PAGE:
The ministry started a “Let’s Talk Loneliness” campaign that sparked difficult conversations across Britain, and it is handing out small grants to local gardening clubs, bird-watching groups and others so that they can spread the word and invite more people to join. One grant of $640, for example, went to a Birmingham group to buy board games and start a game club.
It is supporting “friendly benches,” which are public benches where people are encouraged to go and chat with one another. It’s pushing to keep community spaces open and to stop public transportation from being cut in ways that leave people isolated. The government is also putting social workers in doctor’s offices for “social prescribing” — connecting lonely patients with local organizations.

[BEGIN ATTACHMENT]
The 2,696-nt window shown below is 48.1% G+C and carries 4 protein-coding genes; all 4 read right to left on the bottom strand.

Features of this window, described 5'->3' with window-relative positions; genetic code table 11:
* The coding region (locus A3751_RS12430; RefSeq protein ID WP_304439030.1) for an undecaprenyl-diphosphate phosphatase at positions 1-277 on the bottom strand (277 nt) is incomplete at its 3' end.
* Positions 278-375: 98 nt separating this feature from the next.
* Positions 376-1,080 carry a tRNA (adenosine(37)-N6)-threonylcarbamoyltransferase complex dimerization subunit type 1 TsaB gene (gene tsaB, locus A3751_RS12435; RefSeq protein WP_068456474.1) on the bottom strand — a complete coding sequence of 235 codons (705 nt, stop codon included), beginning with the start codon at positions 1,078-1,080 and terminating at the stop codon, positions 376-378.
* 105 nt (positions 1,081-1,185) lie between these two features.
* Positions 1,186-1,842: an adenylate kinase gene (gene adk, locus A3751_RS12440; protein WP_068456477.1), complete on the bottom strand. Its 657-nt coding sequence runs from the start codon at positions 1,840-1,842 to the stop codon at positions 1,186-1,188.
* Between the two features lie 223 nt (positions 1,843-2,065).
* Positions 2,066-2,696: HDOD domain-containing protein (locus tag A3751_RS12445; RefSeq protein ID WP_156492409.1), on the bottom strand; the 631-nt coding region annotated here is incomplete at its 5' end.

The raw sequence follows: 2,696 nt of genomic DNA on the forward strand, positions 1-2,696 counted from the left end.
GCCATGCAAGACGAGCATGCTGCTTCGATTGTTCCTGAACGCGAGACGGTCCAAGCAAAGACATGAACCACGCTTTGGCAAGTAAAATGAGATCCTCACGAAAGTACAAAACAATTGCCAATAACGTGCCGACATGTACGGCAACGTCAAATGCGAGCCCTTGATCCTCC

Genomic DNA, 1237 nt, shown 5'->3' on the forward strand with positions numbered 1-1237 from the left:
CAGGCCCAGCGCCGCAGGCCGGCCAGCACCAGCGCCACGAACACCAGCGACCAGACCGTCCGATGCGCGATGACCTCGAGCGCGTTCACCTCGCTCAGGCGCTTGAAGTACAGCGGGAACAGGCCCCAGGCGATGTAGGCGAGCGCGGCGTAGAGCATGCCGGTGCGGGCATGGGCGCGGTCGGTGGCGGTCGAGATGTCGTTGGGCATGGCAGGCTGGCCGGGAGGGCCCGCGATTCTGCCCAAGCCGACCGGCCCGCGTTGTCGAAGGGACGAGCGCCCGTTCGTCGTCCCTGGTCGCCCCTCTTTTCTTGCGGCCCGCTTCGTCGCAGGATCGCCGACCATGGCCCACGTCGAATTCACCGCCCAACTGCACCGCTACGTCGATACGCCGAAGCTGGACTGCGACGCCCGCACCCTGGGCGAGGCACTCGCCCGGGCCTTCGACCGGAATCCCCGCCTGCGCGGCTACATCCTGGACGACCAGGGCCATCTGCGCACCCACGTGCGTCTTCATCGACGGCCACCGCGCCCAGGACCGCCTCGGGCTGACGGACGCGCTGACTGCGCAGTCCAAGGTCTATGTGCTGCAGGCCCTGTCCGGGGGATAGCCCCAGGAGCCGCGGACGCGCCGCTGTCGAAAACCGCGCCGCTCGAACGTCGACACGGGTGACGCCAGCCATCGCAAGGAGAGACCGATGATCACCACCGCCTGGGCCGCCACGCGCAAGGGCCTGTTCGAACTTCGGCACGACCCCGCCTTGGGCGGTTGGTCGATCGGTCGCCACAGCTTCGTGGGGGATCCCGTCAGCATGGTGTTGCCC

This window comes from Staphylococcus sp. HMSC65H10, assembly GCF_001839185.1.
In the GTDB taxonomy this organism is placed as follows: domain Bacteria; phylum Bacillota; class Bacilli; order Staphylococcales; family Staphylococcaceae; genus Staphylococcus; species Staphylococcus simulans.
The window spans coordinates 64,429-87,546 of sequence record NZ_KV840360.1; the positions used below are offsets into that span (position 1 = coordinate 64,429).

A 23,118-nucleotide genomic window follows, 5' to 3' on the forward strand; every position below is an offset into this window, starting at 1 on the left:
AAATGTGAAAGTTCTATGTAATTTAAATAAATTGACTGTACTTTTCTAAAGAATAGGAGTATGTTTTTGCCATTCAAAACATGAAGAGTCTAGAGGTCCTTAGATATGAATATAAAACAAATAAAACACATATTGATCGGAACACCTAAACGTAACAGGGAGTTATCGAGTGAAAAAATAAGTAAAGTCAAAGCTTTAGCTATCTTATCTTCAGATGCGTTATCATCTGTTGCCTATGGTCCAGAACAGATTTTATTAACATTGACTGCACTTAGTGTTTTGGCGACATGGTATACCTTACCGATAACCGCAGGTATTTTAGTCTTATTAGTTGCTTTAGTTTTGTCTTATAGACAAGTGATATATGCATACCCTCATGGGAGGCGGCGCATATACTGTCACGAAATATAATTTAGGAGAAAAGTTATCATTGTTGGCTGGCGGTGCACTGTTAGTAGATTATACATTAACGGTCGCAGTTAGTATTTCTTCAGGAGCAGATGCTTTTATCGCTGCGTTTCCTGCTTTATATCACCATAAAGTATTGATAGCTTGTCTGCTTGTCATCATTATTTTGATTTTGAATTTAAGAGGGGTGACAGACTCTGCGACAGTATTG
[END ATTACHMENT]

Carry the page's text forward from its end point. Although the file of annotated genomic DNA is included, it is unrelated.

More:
One early lesson, Barran said: Because of stigma, don’t post a sign inviting lonely people to show up. Rather, have an upbeat sign inviting people to take part in a dog-walking club, a community garden or some other activity.
“We should focus on people’s gifts rather than people’s problems, because most of us would prefer to talk about our gifts,” Barran said.